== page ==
This study was conducted to summarize the known relationships between accident experience and cross-sectional roadway elements, along with accident reductions expected because of related roadway safety improvements. Such elements include lane width, shoulder width, shoulder type, roadside features, bridge width, median design, and others. A detailed review of literature and available safety research revealed that accident types related to cross-sectional elements on two-lane roads include run-off-road (including fixed-object and rollovers), head-on, opposite direction sideswipe, and same direction sideswipe. Lane widening can reduce these related crashes by up to 40%, whereas shoulder widening can reduce related accidents by up to 49% [for the addition of 8-ft (2.4-m) paved shoulders]. Improving roadsides can also contribute to the reduction of as much as 44% [for a 20-ft (6.1-m) increase in clear zone], whereas sideslope flattening can reduce single vehicle crashes up to 27% (for flattening a 2:1 sideslope to 7:1 or flatter). Bridge widening can reduce total bridge crashes by as much as 80%, depending on the width before and after widening. On multilane roads, wider and flatter medians are associated with a reduced rate of total crashes. Lower-cost multilane design alternatives found to reduce crashes compared to two-lane roadways include two-way left-turn lanes, passing lanes, and turnout lanes. Suburban and rural multilane designs found to significantly reduce crashes compared to two-lane roads include those roads having two-way left-turn lanes with three or more total lanes.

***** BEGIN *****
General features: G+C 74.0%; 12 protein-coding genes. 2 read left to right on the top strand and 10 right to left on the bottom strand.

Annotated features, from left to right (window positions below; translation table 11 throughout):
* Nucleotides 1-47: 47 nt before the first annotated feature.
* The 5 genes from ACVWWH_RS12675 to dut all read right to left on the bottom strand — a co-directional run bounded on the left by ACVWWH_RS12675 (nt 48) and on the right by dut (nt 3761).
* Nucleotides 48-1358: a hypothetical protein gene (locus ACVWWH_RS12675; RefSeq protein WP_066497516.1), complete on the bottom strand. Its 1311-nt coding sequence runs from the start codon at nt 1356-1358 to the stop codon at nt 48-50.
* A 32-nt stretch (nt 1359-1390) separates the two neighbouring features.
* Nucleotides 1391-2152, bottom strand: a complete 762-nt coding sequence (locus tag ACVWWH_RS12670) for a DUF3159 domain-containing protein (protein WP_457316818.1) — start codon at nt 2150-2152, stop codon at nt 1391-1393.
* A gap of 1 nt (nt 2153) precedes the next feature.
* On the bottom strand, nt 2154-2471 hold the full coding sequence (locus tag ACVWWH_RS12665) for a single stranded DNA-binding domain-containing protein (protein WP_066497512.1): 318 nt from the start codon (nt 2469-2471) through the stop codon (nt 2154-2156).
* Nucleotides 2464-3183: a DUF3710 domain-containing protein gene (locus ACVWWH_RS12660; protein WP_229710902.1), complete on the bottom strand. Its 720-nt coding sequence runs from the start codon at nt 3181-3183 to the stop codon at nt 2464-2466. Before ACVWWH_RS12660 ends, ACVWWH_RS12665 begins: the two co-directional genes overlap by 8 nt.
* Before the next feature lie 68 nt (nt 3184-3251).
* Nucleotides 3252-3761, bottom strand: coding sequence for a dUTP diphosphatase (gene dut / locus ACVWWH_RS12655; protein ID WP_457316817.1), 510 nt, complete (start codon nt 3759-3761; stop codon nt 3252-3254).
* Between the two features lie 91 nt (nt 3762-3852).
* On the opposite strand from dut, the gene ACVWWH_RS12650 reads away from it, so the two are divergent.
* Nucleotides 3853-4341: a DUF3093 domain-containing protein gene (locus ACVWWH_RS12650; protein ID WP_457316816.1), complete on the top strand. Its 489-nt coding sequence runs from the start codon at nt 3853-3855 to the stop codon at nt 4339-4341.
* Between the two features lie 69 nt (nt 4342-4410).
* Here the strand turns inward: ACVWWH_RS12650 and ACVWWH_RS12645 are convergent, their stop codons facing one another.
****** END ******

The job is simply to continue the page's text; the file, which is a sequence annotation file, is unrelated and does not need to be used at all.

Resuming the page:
• English

Media Info

  • Features: Figures; References; Tables;
  • Pagination: p. 29-36
  • Monograph Title: Safety effects of roadway design decisions
  • Serial:

Subject/Index Terms

Filing Info

  • Accession Number: 00715638
  • Record Type: Publication
  • Files: TRIS, TRB, ATRI
  • Created Date: Jan 23 1996 12:00AM